With all these issues in mind it seems that open plan may really may be the devil, but let’s consider the advantages before we make our minds up.
The benefits of open plan
The most obvious benefit of the open plan office is its cost efficiency. You only need 1/3 of the space to add a workstation in an open plan office in comparison to adding one in a single office. In places like London this translates into a considerable cost saving for a company.
Secondly open plan significantly improves the knowledge exchange between employees (see the Knoll study). One thing that immediately starts happening when you move your employees to an open plan office is that they start experiencing the benefits of ‘constructive eaves-dropping’. People will talk about a problem or a project and suddenly somebody will join in with a good idea or a solution. In our rapidly changing business environment this is a key benefit.
Thirdly, and it’s connected to the previous point, open plan supports spontaneous brain storming. Whilst working in a single office you tend to deal with most of your problems alone or maybe with one other person, but in an open plan office it’s very easy to ask somebody for help and quickly exchange ideas with your team. This increased collaboration has significant results. According to one Harvard Business Review study, companies that encourage collaboration by switching from closed-offices to open-offices realise performance increases (speed and accuracy of work) by 440 percent.
Finally according to a number of recent researches (Gallup, Steelcase, Gensler, Knoll) open plan significantly increases the sense of belonging and team spirit. Sitting in an open plan office, you feel involved in what people around you are doing and you see their faces much more often. Many people feel left out and not ‘in the know’ sitting in a single office.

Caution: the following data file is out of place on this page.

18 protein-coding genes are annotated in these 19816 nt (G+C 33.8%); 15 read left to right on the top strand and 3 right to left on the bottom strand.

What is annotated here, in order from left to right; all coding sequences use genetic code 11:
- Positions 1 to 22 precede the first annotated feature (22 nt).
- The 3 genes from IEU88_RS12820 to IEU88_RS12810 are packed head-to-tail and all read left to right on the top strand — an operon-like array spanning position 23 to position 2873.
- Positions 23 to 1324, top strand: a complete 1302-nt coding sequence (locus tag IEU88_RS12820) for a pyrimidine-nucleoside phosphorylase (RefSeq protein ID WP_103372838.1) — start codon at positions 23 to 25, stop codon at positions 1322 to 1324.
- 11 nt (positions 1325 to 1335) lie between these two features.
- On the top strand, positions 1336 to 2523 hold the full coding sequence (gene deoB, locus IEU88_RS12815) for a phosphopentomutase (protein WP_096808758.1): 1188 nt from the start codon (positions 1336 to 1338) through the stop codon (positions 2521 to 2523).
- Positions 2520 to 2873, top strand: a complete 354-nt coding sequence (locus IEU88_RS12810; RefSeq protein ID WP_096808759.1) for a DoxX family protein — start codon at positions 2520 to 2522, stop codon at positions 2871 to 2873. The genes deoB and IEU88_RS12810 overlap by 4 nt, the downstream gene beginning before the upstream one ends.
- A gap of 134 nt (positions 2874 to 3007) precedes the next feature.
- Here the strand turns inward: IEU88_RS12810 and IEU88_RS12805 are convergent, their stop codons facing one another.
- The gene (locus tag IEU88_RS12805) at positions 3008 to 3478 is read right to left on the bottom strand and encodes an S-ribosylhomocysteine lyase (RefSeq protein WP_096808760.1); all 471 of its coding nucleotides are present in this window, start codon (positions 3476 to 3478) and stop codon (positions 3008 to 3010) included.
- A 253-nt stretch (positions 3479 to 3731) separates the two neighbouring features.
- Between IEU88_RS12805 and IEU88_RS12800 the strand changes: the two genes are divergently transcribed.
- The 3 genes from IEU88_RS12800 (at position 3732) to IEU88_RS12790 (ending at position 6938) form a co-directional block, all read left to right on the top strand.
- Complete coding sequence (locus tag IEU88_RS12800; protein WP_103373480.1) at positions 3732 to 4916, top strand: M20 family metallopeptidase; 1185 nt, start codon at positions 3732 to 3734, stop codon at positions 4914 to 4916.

Not a universal solution
“We prefer landscapes that give us a clear view of what’s happening around us – open places that offer a broad vantage as part of a group as well as ready refuge places where we can hide if needed,” Meike Toepfer Taylor, Design Researcher, Coalesse
As the quote – widely attributed to Einstein – goes: ‘you can’t solve a problem with the same level of thinking that created it’. It is very hard to find a solution to guarantee communication and privacy and the ability to focus. Thankfully you don’t have to tear your hair out trying to decide if the benefits outweigh the drawbacks. You can have the cake and eat it too.
Creating an office that is tailored to employee needs, which provides a menu of settings is always the best solution. We are yet to find a company where the satisfaction level drops after the implementation of agile working also known as activity based working, flexible working etc.
Open plan is great for building a sense of belonging, allowing quick information exchange and works quite well when you have a routine or medium-focus-intense task at hand. However only by providing spaces for focused work, one on one conversations, confidential phone calls and quick ad hoc meetings will you be able to create a space that combines the benefits of a cellular environment with those of an open plan one whilst removing most of its drawbacks.
Is it more space efficient than one where employees use single offices? Yes, significantly. Is it more efficient than one where all that’s provided are desks in an open plan office and some meeting rooms? No if everyone has an assigned desk; yes if people desk-share.
Just to give an example, the 5th floor of my office at JLL, Warwick Street used to be mainly open plan, now it hosts the same amount of people with almost 30 per cent fewer desks (7 for every 10 employees). This allowed us to gain space for quiet rooms, a large café and plenty of meeting rooms, ad hoc meeting spaces and touchdown settings where visitors and employees can work for brief periods of time.
Providing single offices or rooms for employees is a rather lazy solution nowadays in my opinion. Yes you provide them with good privacy and a place to focus but there’s a lot that you lose. First thing that suffers is the sense of community, knowledge-sharing and spontaneous brain-storming. Besides with the current rent prices in London it’s hard to expect companies to move away from the open plan office. We hope however that they’ll add some other tools to their workplace box.
Main image: Frank Lloyd Wright’s design for the Johnson Wax headquarters, one of the first open plan spaces.
This feature also appears in the current issue of Work&Place.
Maciej Markowski is associate director in the Workplace Consultancy team at JLL, based in the London office. His background spans within workplace field, working for companies like CBRE and DEGW. He has international experience in corporate workplace, and change issues, advising major corporations on their workplace research, strategy, and change management.